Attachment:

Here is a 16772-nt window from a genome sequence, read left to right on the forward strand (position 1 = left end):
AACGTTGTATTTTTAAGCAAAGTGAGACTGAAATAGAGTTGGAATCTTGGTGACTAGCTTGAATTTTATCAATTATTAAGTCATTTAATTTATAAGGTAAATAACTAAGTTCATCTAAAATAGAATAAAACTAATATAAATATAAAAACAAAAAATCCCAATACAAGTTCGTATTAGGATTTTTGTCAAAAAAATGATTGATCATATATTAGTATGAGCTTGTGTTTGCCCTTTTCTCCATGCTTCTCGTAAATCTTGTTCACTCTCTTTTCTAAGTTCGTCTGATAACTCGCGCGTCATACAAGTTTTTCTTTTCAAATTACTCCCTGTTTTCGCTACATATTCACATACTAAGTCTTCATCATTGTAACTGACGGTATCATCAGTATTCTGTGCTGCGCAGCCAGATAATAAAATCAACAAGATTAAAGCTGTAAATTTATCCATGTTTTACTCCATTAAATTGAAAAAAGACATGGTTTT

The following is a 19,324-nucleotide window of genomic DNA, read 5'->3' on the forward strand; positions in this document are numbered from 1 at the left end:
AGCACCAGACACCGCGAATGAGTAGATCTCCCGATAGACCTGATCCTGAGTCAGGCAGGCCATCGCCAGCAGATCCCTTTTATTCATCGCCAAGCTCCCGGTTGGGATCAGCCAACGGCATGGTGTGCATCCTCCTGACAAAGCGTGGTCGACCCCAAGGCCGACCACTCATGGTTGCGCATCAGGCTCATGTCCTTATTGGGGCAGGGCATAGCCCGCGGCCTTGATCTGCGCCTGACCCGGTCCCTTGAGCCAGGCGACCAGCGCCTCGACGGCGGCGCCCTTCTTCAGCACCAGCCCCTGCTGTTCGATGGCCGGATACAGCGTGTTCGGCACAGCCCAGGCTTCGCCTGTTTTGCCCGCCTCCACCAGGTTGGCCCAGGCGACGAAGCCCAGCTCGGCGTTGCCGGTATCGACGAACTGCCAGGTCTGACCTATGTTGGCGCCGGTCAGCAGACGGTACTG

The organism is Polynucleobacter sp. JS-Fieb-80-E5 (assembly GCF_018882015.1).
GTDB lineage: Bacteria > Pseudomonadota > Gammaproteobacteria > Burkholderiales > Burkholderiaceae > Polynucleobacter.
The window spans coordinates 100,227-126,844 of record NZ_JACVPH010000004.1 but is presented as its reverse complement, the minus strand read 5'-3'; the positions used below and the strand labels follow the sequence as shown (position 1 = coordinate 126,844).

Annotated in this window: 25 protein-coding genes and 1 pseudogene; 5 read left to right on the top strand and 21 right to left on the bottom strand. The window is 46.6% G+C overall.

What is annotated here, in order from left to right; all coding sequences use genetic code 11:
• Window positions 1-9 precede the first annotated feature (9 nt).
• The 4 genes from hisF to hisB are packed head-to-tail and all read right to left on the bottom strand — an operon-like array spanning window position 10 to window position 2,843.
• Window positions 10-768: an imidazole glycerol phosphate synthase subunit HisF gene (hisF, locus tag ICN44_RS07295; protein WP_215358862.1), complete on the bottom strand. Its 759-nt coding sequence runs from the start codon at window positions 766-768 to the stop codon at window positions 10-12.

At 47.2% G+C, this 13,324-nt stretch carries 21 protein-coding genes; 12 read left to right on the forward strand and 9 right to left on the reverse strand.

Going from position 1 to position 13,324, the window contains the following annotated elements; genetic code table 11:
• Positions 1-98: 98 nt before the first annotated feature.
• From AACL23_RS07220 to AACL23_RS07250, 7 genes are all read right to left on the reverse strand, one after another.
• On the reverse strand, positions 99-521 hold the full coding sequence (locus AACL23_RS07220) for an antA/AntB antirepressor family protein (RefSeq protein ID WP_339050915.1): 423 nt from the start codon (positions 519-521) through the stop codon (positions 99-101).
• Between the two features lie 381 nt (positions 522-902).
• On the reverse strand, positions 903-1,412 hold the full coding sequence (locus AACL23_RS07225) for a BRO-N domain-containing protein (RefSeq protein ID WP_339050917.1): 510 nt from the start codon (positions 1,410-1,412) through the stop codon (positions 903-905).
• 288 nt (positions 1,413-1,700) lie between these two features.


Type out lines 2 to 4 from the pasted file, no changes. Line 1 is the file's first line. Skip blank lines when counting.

AACGTTGTATTTTTAAGCAAAGTGAGACTGAAATAGAGTTGGAATCTTGGTGACTAGCTTGAATTTTATCAATTATTAAGTCATTTAATTTATAAGGTAAATAACTAAGTTCATCTAAAATAGAATAAAACTAATATAAATATAAAAACAAAAAATCCCAATACAAGTTCGTATTAGGATTTTTGTCAAAAAAATGATTGATCATATATTAGTATGAGCTTGTGTTTGCCCTTTTCTCCATGCTTCTCGTAAATCTTGTTCACTCTCTTTTCTAAGTTCGTCTGATAACTCGCGCGTCATACAAGTTTTTCTTTTCAAATTACTCCCTGTTTTCGCTACATATTCACATACTAAGTCTTCATCATTGTAACTGACGGTATCATCAGTATTCTGTGCTGCGCAGCCAGATAATAAAATCAACAAGATTAAAGCTGTAAATTTATCCATGTTTTACTCCATTAAATTGAAAAAAGACATGGTTTT

The following is a 19,324-nucleotide window of genomic DNA, read 5'->3' on the forward strand; positions in this document are numbered from 1 at the left end:
AGCACCAGACACCGCGAATGAGTAGATCTCCCGATAGACCTGATCCTGAGTCAGGCAGGCCATCGCCAGCAGATCCCTTTTATTCATCGCCAAGCTCCCGGTTGGGATCAGCCAACGGCATGGTGTGCATCCTCCTGACAAAGCGTGGTCGACCCCAAGGCCGACCACTCATGGTTGCGCATCAGGCTCATGTCCTTATTGGGGCAGGGCATAGCCCGCGGCCTTGATCTGCGCCTGACCCGGTCCCTTGAGCCAGGCGACCAGCGCCTCGACGGCGGCGCCCTTCTTCAGCACCAGCCCCTGCTGTTCGATGGCCGGATACAGCGTGTTCGGCACAGCCCAGGCTTCGCCTGTTTTGCCCGCCTCCACCAGGTTGGCCCAGGCGACGAAGCCCAGCTCGGCGTTGCCGGTATCGACGAACTGCCAGGTCTGACCTATGTTGGCGCCGGTCAGCAGACGGTACTG